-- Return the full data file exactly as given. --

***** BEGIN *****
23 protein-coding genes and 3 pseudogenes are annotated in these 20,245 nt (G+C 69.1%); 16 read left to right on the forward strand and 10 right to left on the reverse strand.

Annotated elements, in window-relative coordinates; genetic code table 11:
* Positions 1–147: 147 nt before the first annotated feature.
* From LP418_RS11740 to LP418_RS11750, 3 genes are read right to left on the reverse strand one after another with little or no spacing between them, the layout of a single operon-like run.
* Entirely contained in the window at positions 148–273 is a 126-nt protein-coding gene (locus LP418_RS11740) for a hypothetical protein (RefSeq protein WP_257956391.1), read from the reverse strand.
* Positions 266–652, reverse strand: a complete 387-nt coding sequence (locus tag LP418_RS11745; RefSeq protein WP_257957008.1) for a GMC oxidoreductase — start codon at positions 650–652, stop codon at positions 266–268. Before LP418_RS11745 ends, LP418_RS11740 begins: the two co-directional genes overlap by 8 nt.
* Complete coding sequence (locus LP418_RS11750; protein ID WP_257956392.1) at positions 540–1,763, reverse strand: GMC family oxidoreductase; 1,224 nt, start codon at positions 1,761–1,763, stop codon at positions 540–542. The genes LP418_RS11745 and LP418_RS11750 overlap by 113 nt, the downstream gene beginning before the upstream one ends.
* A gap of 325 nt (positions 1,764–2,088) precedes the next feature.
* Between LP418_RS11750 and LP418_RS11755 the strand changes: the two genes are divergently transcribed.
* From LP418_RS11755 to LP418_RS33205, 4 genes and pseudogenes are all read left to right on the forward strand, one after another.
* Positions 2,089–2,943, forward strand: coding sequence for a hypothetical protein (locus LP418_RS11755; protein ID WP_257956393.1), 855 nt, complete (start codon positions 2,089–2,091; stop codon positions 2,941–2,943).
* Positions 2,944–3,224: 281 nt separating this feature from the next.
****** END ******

23 protein-coding genes and 3 pseudogenes are annotated in these 20,245 nt (G+C 69.1%); 16 read left to right on the forward strand and 10 right to left on the reverse strand.

Annotated elements, in window-relative coordinates; genetic code table 11:
* Positions 1–147: 147 nt before the first annotated feature.
* From LP418_RS11740 to LP418_RS11750, 3 genes are read right to left on the reverse strand one after another with little or no spacing between them, the layout of a single operon-like run.
* Entirely contained in the window at positions 148–273 is a 126-nt protein-coding gene (locus LP418_RS11740) for a hypothetical protein (RefSeq protein WP_257956391.1), read from the reverse strand.
* Positions 266–652, reverse strand: a complete 387-nt coding sequence (locus tag LP418_RS11745; RefSeq protein WP_257957008.1) for a GMC oxidoreductase — start codon at positions 650–652, stop codon at positions 266–268. Before LP418_RS11745 ends, LP418_RS11740 begins: the two co-directional genes overlap by 8 nt.
* Complete coding sequence (locus LP418_RS11750; protein ID WP_257956392.1) at positions 540–1,763, reverse strand: GMC family oxidoreductase; 1,224 nt, start codon at positions 1,761–1,763, stop codon at positions 540–542. The genes LP418_RS11745 and LP418_RS11750 overlap by 113 nt, the downstream gene beginning before the upstream one ends.
* A gap of 325 nt (positions 1,764–2,088) precedes the next feature.
* Between LP418_RS11750 and LP418_RS11755 the strand changes: the two genes are divergently transcribed.
* From LP418_RS11755 to LP418_RS33205, 4 genes and pseudogenes are all read left to right on the forward strand, one after another.
* Positions 2,089–2,943, forward strand: coding sequence for a hypothetical protein (locus LP418_RS11755; protein ID WP_257956393.1), 855 nt, complete (start codon positions 2,089–2,091; stop codon positions 2,941–2,943).
* Positions 2,944–3,224: 281 nt separating this feature from the next.